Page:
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PRISTINA (Kosovo), November 22 (SeeNews) – Kosovo government said it has decided to increase the import tax on all goods produced in Serbia and Bosnia to 100% from 10% set earlier this month in order to protect Kosovo’s sovereignty and interests.
The decision also bans imports of all products which do not refer to the official and constitutional name of the Republic of Kosovo in their labels, the government said in a press release on Wednesday.
The increased import tax comes into force immediately. It will not be applied to products of international brands made in Serbia and Bosnia.
Serbia has blocked Kosovo from enjoying its rights in the Central European Free Trade Agreement (CEFTA) for a long time, Kosovo prime minister Ramush Haradinaj said in the press release.
“CEFTA has not worked between Kosovo and Serbia, and that's a proof,” Haradinaj said, adding that Serbia is also violating Kosovo’s national security.
Kosovo, Serbia, Bosnia, Albania, Montenegro and Moldova are part of the CEFTA set up to align their economic and legal systems with the European Union.
Serbia and Bosnia both do not recognise the independence of Kosovo.
“Serbia is continuing its aggressive campaign against Kosovo in the international stage. It is also undermining the normalisation process. To defend our vital interest, the government of Kosovo has decided today to increase the customs tariff to 100%. Further measures to be announced soon,” deputy prime minister Enver Hoxhaj said in a Twitter post.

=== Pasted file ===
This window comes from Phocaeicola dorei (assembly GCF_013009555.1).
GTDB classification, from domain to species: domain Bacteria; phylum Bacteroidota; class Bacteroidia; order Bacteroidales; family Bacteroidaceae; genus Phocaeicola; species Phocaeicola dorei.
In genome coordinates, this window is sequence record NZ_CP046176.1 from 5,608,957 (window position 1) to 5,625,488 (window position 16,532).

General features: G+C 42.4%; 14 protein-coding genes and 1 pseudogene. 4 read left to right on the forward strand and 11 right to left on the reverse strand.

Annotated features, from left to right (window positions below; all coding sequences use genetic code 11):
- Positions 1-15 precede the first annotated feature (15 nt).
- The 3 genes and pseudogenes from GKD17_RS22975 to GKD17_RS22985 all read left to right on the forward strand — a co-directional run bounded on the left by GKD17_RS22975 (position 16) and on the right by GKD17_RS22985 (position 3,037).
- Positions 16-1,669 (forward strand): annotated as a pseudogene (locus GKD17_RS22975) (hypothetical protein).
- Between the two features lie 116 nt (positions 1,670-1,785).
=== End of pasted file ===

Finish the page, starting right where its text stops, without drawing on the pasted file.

The decision was not welcomed by the EU.
It is "a clear violation of the CEFTA and of the spirit of the Stabilisation and Association Agreement between the European Union and Kosovo,” the EU's foreign policy chief, Federica Mogherini said in a press release on Wednesday.
“It further exacerbates the situation following the initial imposition of 10% tax increase last week. The Kosovo government has to immediately revoke these decisions,” she added.
Serbia is the biggest importer in Kosovo with around 450 million euro ($512 million) of imports in 2017, whereas Kosovo's imports from Bosnia amount to around 82 million euro, according to data from country’s statistical office. Foodstuffs and beverages made up the bulk of Kosovo's imports from both countries.
On Tuesday, Kosovo failed to secure the necessary support for its bid to join Interpol.
Kosovo prime minister Ramush Haradinaj expressed “deep disappointment” on Facebook and accused Serbia of fighting a “vicious campaign” against Kosovo’s membership in the international criminal police organisation.
Kosovo, considered to be a potential candidate for EU membership by the European Commission, unilaterally declared independence from Serbia in 2008 and has so far has been recognised by more than half of the 193 UN member states. It is the only country in the Western Balkans whose citizens need visas to travel to EU member states.
($ = 0.87803 euro)